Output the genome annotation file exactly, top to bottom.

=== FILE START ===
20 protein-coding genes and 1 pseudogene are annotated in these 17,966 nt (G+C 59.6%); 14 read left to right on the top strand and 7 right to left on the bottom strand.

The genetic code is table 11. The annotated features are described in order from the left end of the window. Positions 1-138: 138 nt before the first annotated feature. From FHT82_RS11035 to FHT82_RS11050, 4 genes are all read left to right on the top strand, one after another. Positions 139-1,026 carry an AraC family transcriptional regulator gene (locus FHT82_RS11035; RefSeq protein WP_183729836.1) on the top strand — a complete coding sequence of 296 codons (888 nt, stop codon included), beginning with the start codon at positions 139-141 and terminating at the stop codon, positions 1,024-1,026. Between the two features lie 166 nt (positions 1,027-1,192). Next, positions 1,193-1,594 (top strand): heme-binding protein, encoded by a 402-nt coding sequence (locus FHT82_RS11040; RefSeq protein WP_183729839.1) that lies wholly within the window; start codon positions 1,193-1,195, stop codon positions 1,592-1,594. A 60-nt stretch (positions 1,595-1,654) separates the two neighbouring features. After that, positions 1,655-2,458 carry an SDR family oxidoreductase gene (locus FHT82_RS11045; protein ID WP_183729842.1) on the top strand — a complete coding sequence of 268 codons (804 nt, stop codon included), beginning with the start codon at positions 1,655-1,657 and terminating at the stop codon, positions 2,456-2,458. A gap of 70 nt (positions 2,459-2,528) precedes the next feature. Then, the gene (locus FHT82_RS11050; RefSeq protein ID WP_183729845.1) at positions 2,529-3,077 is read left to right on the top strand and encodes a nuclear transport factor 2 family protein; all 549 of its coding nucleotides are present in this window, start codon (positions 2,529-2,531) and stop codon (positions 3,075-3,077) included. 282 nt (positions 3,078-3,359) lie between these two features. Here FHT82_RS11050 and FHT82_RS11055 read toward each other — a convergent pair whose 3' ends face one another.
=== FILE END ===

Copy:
20 protein-coding genes and 1 pseudogene are annotated in these 17,966 nt (G+C 59.6%); 14 read left to right on the top strand and 7 right to left on the bottom strand.

The genetic code is table 11. The annotated features are described in order from the left end of the window. Positions 1-138: 138 nt before the first annotated feature. From FHT82_RS11035 to FHT82_RS11050, 4 genes are all read left to right on the top strand, one after another. Positions 139-1,026 carry an AraC family transcriptional regulator gene (locus FHT82_RS11035; RefSeq protein WP_183729836.1) on the top strand — a complete coding sequence of 296 codons (888 nt, stop codon included), beginning with the start codon at positions 139-141 and terminating at the stop codon, positions 1,024-1,026. Between the two features lie 166 nt (positions 1,027-1,192). Next, positions 1,193-1,594 (top strand): heme-binding protein, encoded by a 402-nt coding sequence (locus FHT82_RS11040; RefSeq protein WP_183729839.1) that lies wholly within the window; start codon positions 1,193-1,195, stop codon positions 1,592-1,594. A 60-nt stretch (positions 1,595-1,654) separates the two neighbouring features. After that, positions 1,655-2,458 carry an SDR family oxidoreductase gene (locus FHT82_RS11045; protein ID WP_183729842.1) on the top strand — a complete coding sequence of 268 codons (804 nt, stop codon included), beginning with the start codon at positions 1,655-1,657 and terminating at the stop codon, positions 2,456-2,458. A gap of 70 nt (positions 2,459-2,528) precedes the next feature. Then, the gene (locus FHT82_RS11050; RefSeq protein ID WP_183729845.1) at positions 2,529-3,077 is read left to right on the top strand and encodes a nuclear transport factor 2 family protein; all 549 of its coding nucleotides are present in this window, start codon (positions 2,529-2,531) and stop codon (positions 3,075-3,077) included. 282 nt (positions 3,078-3,359) lie between these two features. Here FHT82_RS11050 and FHT82_RS11055 read toward each other — a convergent pair whose 3' ends face one another.